You know, I hobnob with folks in that "1%" (indeed, parts of my family belong to it, and, as an international school instructor outside of the U.S., many of my students' families belong to that "1%" in their countries), and, when I try to talk to them about the growing social inequalities in the developed and developing worlds, their constant refrain is,"Well, the poor of the developed countries are rich, compared to the poor who live in places like Kolkota and Addis Ababba." What does one say in the face of such insouciance? These people--including my own brother and sister--believe they're improving the world by letting their hedge funds collapse industries and move them to places where they can "provide jobs" to people whose cultures and societies are demolished by those so-called "jobs." At some point, there's bound to be a social revolution because of these perceived injustices, and, at that time, I'm worried that the heads of some people I know are going to be on the chopping block. Many years ago, now, John F.Kennedy said that the reason we have social welfare and social democracy is to avoid social revolution. I wish more people--including more "New Democrats" and FAUX-:liberals" who think that "transfers of wealth" are Marxist and "gender politics" are all "Progressivism" amounts to--would remember what JFK said. HE was a real "social democrat" compared to what we have now, as leaders.
Joseph J Dunn
9 years 2 months ago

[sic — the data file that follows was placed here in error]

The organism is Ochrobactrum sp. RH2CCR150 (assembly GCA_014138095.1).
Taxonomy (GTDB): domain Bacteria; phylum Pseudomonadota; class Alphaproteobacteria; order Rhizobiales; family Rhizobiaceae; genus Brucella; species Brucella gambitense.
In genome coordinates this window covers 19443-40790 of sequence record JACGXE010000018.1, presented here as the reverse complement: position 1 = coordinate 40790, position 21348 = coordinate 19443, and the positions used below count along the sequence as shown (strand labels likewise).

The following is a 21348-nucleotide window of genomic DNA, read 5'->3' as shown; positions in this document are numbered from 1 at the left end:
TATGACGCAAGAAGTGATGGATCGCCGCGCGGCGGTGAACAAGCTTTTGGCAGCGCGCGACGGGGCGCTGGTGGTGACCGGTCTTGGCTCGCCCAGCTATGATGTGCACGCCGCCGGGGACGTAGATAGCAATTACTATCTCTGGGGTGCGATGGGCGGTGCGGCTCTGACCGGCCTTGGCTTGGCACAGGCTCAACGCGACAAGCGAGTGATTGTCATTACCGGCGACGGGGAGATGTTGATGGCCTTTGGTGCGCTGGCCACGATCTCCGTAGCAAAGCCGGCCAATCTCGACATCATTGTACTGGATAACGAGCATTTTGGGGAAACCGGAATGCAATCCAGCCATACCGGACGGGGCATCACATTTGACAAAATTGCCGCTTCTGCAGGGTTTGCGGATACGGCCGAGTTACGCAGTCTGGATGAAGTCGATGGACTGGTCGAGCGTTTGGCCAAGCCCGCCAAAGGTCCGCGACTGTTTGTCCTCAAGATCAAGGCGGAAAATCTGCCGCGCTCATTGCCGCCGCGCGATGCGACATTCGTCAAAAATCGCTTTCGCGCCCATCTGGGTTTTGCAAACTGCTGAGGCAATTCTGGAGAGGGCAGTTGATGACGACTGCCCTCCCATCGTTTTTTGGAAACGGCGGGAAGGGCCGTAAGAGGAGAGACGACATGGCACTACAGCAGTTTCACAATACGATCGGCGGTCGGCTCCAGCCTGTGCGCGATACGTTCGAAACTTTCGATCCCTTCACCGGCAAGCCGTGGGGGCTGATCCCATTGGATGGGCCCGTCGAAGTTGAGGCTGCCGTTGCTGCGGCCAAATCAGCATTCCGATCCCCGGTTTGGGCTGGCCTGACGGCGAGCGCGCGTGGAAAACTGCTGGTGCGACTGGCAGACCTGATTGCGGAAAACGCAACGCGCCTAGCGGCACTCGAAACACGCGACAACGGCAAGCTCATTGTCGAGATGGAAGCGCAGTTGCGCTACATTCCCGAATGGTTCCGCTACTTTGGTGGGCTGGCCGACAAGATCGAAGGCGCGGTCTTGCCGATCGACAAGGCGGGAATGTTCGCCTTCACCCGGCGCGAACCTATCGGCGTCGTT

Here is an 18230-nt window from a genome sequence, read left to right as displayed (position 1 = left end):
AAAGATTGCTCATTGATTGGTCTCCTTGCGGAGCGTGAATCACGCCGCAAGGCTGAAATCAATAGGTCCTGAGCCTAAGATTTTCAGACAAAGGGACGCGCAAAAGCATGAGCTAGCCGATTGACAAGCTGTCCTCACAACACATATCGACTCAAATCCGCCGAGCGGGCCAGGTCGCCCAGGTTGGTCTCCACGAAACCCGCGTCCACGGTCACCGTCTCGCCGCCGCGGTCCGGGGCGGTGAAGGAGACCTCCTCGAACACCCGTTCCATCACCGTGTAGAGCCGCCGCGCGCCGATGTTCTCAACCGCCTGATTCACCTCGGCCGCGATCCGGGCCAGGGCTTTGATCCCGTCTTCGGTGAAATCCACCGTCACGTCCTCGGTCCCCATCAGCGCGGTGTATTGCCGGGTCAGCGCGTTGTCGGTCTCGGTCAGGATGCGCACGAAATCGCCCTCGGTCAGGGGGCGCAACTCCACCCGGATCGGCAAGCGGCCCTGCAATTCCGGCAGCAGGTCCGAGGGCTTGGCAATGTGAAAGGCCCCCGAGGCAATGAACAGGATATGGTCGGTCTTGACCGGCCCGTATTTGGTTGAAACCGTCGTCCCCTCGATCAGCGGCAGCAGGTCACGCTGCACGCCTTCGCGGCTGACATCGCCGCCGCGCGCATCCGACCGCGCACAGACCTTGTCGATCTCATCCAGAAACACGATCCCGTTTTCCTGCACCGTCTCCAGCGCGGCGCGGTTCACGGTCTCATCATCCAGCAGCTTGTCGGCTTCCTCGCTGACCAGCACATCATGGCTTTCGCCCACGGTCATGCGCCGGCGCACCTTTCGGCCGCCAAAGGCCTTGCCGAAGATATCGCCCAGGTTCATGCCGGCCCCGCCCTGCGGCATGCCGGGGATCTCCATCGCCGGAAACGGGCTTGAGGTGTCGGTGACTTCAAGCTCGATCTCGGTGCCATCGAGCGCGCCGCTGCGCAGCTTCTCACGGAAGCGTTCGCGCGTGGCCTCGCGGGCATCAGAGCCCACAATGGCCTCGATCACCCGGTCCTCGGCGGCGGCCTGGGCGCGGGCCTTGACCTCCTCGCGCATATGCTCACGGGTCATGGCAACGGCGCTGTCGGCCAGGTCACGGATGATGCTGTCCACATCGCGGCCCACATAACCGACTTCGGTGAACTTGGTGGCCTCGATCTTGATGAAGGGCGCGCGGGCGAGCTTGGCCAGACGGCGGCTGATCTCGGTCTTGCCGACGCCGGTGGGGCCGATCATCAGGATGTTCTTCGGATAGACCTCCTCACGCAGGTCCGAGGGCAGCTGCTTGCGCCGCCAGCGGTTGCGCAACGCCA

David Stewart expresses a hope for world debate and action on wealth inequality and concentration. Thomas Piketty raised similar hopes about a year ago. Perhaps that will happen someday, but there is a simpler opportunity, closer at hand, particularly in the United States, where wealth and its concentration are among the most intense in the world. This is not wishful thinking; it is the lesson of history. In 1840, when Stephen Girard, the richest American of the day, went to his eternal reward, he left the bulk of his vast estate in trust to the City of Philadelphia to establish a home and school for orphans--a way for them to avoid the horrors of Dickensian child labor, learn a trade and get a solid start in life. That school still functions today, funded by the same estate. At the start of the twentieth century, John D. Rockefeller and Andrew Carnegie were the wealthiest Americans. They owned a major part of the country's GDP. Each of them dedicated major parts of their wealth to philanthropy on a scale never before seen, including the complete modernization of the professional training of American physicians, the establishment of endowments for numerous universities, and the creation of major foundations that continue to fund non-profit efforts in our country and abroad. The Ford Foundation received ninety percent of Henry's massive fortune when he and his wife passed away; their son Edsel had died earlier. There are numerous other examples. Today, the two wealthiest Americans, Bill Gates and Warren Buffett, have committed the major portions of their wealth to charitable works that are making life better for millions around the world. By tradition, much of the top of the "1 percent" pyramid of American wealth finds its way back into society, often in ways neglected by governments, and with zeal, imagination and persistence found in those who build great businesses. That means that the redistribution of large sums of money has, and will, take place whether or not the world comes to an intelligent debate, or agrees upon a workable plan. People of action and of conscience, including many of the "one percent" and many who hold lesser wealth, already find existing programs, causes and institutions or establish new ones. Today, whether inspired by Pope Francis or simply hearing the call of their own conscience, many among the nation's wealthiest are already deploying their wealth to benefit the less fortunate. How might we acknowledge, publicize, and celebrate this tradition in the hope that many more will follow?